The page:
As I have stated before, the NCAA is a banana republic that deserves to be litigated to death. So when Pennsylvania Governor Tom Corbett's sued the NCAA for imposing sanctions against Penn State my reaction was, "all right, stick it to the man!"
But then I looked at the actual complaint. The lawsuit sucks and will likely get thrown out of court. And if you look at the circumstantial evidence, this all seems like a political stunt and waste of taxpayer money, even if it is in pursuit of a deserving adversary. So let's do a Q&A with a made-up non-attorney to explain why this lawsuit is a turd.
Q: Okay, smart guy. What makes this lawsuit so bad?
A: It ignores the concept of standing. Do you know what standing is?
Q: Not in the legal sense.
A: A party to a lawsuit has to have a direct stake in the outcome, otherwise known as standing. You can't just bring a lawsuit when you haven't been wronged, and you can't be sued if you haven't wronged someone.
Q: Why is that important?
A: Well, courts are really good at doing one thing; resolving disputes between two adverse parties. If two parties are not in direct dispute, then their differences are better resolved elsewhere.
Q: Why doesn't the state of Pennsylvania have standing in a lawsuit involving Penn Sate? It's called Penn State for a reason.
A: Well, back when the NCAA handed down sanctions against Penn State, Corbett praised the sanctions and noted that, "no taxpayer dollars will be used to pay the fine." So the Commonwealth of Pennsylvania is not being directly harmed by the sanctions. It's like if you hit your friend in a car accident, and I sued you because I lost business from your friend while he was in the hospital. A court would tell me to piss off because I don't have a big enough stake in the outcome.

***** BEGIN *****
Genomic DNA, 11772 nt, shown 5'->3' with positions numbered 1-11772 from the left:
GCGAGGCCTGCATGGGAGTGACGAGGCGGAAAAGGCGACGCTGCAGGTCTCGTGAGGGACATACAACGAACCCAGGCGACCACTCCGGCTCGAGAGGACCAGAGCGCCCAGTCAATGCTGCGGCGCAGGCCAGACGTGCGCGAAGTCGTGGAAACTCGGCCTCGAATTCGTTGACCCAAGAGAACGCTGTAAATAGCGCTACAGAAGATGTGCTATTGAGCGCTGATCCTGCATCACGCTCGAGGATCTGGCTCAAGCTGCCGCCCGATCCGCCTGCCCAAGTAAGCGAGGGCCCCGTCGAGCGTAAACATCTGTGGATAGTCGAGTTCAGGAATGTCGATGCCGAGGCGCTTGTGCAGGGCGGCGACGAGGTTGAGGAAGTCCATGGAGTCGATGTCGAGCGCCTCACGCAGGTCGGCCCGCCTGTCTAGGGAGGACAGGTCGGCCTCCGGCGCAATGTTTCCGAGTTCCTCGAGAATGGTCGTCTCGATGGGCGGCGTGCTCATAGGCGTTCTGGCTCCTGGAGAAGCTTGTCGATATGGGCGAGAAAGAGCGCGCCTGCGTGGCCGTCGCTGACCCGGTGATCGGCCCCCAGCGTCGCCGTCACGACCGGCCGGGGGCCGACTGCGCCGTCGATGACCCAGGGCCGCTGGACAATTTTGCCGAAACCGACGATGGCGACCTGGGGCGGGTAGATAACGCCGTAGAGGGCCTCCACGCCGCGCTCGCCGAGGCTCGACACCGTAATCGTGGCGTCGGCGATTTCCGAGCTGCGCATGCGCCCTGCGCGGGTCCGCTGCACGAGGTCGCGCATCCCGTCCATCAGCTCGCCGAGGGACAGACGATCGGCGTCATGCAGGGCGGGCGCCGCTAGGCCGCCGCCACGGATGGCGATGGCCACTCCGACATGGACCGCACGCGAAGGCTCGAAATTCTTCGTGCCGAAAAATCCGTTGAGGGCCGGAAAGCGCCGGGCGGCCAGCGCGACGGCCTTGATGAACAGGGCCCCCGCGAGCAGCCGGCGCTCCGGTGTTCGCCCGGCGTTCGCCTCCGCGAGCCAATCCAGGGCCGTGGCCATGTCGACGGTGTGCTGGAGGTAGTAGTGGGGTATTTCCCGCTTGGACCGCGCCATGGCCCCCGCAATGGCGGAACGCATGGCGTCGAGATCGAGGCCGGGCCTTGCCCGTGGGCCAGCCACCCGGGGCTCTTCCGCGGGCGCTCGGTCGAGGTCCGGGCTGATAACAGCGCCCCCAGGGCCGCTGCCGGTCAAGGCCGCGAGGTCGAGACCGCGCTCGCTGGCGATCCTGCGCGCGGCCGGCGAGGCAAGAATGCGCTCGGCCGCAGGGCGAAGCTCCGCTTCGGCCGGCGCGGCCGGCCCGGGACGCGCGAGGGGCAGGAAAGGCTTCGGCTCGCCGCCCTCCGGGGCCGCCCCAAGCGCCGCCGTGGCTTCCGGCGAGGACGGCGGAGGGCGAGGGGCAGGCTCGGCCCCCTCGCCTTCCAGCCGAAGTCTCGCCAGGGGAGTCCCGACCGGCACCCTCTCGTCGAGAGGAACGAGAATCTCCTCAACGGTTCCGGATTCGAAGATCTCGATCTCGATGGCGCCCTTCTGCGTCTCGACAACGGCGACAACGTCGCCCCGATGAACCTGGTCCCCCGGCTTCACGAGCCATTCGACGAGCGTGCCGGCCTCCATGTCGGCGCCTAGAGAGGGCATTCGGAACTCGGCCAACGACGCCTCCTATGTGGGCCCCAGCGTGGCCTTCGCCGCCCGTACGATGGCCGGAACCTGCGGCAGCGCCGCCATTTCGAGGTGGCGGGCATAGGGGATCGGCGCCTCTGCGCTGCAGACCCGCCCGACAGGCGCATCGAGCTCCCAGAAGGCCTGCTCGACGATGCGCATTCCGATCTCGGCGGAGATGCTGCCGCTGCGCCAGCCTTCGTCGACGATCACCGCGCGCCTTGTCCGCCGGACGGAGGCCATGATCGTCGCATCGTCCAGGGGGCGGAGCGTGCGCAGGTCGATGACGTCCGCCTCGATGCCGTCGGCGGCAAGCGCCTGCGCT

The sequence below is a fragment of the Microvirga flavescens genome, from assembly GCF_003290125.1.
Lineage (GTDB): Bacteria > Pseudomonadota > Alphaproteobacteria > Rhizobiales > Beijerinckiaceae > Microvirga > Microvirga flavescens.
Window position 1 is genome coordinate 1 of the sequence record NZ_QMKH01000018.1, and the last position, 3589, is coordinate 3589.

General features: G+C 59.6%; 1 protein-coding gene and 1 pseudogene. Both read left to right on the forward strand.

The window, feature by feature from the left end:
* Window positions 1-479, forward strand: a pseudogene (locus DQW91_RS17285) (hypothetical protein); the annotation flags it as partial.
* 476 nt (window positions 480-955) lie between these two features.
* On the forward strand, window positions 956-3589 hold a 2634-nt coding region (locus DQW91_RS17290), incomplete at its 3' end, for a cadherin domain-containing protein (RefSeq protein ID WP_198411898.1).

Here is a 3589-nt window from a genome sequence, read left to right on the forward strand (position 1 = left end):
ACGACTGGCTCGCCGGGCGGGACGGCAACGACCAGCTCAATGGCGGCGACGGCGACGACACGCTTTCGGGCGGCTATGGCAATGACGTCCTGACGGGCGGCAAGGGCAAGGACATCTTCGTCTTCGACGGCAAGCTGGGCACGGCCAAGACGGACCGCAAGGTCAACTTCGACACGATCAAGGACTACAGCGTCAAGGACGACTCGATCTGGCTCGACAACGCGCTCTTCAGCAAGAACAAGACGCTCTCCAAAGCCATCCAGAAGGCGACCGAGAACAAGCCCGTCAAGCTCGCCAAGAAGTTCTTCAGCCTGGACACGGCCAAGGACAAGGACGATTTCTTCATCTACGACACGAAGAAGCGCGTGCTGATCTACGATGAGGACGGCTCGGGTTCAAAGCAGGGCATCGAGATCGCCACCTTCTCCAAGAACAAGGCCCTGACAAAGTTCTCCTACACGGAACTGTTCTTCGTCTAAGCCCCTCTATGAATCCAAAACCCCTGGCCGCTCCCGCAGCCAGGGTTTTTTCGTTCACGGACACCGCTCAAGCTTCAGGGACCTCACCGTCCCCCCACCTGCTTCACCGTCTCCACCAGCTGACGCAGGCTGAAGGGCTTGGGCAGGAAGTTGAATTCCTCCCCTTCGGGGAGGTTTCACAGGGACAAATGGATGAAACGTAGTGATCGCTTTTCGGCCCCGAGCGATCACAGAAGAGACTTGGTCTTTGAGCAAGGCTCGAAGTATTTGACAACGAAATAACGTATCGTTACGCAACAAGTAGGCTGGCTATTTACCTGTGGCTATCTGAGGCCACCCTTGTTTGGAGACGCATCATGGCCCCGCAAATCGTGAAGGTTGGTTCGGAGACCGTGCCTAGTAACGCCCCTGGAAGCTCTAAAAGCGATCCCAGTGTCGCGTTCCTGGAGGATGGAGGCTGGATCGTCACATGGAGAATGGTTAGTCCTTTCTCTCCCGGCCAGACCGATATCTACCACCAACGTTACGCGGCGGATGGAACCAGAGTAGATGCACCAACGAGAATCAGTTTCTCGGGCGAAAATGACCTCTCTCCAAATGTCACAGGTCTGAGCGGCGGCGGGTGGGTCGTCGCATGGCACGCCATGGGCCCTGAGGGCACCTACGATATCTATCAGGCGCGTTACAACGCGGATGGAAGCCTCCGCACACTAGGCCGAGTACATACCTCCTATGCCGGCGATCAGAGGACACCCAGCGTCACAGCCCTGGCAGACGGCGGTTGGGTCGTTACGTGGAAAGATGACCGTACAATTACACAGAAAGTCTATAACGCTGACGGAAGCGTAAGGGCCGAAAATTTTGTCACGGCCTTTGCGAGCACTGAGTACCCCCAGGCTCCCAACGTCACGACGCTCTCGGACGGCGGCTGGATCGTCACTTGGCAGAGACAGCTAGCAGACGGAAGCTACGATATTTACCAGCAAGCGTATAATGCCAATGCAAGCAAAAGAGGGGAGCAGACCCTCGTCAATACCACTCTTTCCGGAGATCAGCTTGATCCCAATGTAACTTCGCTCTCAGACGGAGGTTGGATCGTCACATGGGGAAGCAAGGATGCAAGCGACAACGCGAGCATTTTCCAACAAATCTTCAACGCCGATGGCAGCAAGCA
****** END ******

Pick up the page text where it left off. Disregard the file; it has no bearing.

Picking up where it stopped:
Q: So why did Pennsylvania say that it could bring the lawsuit?
A: In the lawsuit itself Pennsylvania argues that, under state law, it is allowed to bring complaints on behalf of its citizens and institutions.
Q: So then this lawsuit is allowed under state law.
A: Right. But this is a lawsuit in federal court, on a federal action (violation of the Sherman and Clayton Antitrust Acts). If the NCAA violated a state law in Pennsylvania, then the governor would have grounds for bringing this suit. But when your lawsuit concerns federal law you need to have standing under federal law.
Q: Does Pennsylvania have standing under federal law?
A: Probably not. With the help of my crack SB Nation legal team we found this article that explains in depth why the state of Pennsylvania doesn't have standing under federal law. The relevant portion reads:
Corbett said at the press conference he was suing on behalf of the students, as well as "the citizens of Pennsylvania, the business in State College and across Pennsylvania who are being harmed by this. Parens patriae standing is quite broad, but most federal appellate courts have taken a dim view of states bringing parens patriae lawsuits where the state can't prove a direct damage to itself, as compared to economic harms to its citizens. See, e.g., In re Baldwin-United Corp., 770 F.2d 328, 341 (2d Cir. 1985) ("[W]hen the state merely asserts the personal claims of its citizens, it is not the real party in interest and cannot claim parens patriae standing."); accord Louisiana ex rel. Caldwell v. Allstate Ins. Co., 536 F.3d 418 (5th Cir.2008)(w/o non-sovereign interests, which would not provide a state with standing for a parens patriae action, are proprietary interests and private interests pursued by the state, where the state is only acting as a nominal party); compare Com. of Pa. v. Mid-Atlantic Toyota Distributors, 704 F.2d 125 (4th Cir. 1983) (a state can have a legitimate public interest in ensuring the economic well-being of its citizens and in indirectly promoting a smoothly functioning economy freed of antitrust violations even though the most obvious beneficiaries may be individual consumers who ultimately recoup money damages).
In case you're not familiar with legalese, when a state sues on behalf of economic harms to its citizens, a federal court will tell the state to get bent in most circumstances because it doesn't have standing.
Q: Shouldn't the State of Pennsylvania have tried to include a better theory of why it had standing in its lawsuit?